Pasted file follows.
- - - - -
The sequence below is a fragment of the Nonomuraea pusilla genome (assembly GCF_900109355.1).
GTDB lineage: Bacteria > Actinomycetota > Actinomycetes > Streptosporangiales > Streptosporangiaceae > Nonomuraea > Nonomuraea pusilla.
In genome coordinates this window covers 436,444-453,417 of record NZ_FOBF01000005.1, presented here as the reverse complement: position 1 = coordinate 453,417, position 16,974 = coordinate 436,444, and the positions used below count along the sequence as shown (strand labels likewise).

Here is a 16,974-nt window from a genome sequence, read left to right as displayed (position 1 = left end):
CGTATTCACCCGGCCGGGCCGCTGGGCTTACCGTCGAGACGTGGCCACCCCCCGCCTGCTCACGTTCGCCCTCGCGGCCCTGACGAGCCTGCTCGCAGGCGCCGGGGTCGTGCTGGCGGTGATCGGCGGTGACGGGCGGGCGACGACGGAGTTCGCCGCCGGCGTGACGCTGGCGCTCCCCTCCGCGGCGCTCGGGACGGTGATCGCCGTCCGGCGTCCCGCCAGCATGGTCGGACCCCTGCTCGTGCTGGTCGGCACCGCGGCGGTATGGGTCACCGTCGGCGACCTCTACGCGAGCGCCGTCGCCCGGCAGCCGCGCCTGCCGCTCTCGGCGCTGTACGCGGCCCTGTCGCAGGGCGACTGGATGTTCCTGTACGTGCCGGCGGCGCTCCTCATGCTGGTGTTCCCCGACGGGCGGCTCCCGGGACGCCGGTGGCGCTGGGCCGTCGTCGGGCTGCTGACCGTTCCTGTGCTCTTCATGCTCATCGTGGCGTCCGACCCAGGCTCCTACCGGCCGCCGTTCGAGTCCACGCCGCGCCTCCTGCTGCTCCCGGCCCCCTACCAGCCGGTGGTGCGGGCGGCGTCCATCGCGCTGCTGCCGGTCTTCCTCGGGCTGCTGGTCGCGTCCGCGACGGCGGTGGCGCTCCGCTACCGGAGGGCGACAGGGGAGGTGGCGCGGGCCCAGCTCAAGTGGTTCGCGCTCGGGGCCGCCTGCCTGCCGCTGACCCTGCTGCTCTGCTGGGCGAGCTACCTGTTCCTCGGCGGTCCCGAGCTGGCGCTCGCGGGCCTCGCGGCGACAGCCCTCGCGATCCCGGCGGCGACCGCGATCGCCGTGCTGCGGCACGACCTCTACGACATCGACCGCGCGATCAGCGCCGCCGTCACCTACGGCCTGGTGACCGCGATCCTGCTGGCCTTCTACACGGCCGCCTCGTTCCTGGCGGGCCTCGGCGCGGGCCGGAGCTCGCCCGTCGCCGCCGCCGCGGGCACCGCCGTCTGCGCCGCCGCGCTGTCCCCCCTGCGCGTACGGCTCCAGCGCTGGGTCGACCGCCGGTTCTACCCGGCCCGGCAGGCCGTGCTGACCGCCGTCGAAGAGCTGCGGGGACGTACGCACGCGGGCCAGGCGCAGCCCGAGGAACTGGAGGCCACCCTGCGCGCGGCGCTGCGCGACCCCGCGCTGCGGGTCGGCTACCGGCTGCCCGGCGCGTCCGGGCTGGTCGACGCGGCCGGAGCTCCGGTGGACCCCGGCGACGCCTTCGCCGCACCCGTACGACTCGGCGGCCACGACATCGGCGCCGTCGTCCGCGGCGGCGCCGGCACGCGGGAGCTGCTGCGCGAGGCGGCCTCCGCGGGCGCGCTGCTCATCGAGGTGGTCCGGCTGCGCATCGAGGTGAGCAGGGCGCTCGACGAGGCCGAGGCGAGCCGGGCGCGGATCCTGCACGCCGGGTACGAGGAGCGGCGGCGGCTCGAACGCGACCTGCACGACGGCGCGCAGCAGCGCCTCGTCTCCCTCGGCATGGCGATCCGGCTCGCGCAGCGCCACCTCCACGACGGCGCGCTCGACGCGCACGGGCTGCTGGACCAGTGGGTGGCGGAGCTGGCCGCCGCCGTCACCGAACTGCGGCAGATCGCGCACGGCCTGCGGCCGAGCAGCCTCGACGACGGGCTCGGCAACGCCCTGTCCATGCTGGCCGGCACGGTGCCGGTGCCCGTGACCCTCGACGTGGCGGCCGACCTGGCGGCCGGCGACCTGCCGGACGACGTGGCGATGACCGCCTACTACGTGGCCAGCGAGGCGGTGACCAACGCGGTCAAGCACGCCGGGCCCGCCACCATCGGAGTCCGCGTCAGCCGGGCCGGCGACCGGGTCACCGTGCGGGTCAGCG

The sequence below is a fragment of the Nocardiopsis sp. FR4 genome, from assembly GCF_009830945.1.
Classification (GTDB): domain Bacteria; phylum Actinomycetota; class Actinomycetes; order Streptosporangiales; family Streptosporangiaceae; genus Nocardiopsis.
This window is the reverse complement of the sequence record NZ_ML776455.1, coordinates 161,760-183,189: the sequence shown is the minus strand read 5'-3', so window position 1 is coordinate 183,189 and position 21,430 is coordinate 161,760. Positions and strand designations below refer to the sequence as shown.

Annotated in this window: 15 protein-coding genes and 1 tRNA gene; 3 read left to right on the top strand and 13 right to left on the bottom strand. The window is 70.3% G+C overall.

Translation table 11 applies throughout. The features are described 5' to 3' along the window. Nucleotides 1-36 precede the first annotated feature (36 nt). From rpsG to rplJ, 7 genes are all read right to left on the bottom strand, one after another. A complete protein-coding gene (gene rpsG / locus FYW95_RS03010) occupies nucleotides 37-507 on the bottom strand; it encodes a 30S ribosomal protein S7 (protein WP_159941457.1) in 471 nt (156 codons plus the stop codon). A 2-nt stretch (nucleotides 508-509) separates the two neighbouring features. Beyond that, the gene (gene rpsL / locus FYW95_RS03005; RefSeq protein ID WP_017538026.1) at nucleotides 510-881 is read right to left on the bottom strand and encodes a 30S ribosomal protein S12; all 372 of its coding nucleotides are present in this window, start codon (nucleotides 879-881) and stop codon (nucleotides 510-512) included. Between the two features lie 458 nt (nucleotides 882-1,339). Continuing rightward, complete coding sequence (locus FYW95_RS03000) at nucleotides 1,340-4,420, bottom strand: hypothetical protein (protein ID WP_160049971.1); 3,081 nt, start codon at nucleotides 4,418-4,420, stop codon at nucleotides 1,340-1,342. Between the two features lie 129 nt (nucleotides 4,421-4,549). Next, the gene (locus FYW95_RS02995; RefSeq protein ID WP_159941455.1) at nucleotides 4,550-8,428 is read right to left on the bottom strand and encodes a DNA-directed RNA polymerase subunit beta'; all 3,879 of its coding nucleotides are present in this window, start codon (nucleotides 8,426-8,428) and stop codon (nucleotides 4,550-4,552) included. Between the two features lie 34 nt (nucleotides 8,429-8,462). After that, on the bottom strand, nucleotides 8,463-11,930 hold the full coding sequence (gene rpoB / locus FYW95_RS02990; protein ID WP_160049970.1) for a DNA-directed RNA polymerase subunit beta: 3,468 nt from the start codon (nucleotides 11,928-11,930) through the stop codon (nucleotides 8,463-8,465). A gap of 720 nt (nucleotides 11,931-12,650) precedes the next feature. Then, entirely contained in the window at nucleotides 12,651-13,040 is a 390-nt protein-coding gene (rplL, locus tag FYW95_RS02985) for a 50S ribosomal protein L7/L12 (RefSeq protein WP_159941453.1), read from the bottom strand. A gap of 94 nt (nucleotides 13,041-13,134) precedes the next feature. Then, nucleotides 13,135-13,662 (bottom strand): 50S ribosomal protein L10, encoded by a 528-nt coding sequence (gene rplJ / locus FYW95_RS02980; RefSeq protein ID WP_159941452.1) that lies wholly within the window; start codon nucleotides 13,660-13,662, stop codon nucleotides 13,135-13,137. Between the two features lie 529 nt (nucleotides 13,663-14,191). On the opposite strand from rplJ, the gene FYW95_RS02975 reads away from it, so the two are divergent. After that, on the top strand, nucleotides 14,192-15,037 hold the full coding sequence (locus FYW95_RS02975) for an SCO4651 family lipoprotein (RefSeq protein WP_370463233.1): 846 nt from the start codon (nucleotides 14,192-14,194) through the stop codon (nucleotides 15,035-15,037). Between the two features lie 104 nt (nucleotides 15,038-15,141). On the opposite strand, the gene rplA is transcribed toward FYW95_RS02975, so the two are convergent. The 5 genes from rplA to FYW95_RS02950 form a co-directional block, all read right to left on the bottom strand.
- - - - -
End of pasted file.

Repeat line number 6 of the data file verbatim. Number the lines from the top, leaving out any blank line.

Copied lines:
The sequence below is a fragment of the Nocardiopsis sp. FR4 genome, from assembly GCF_009830945.1.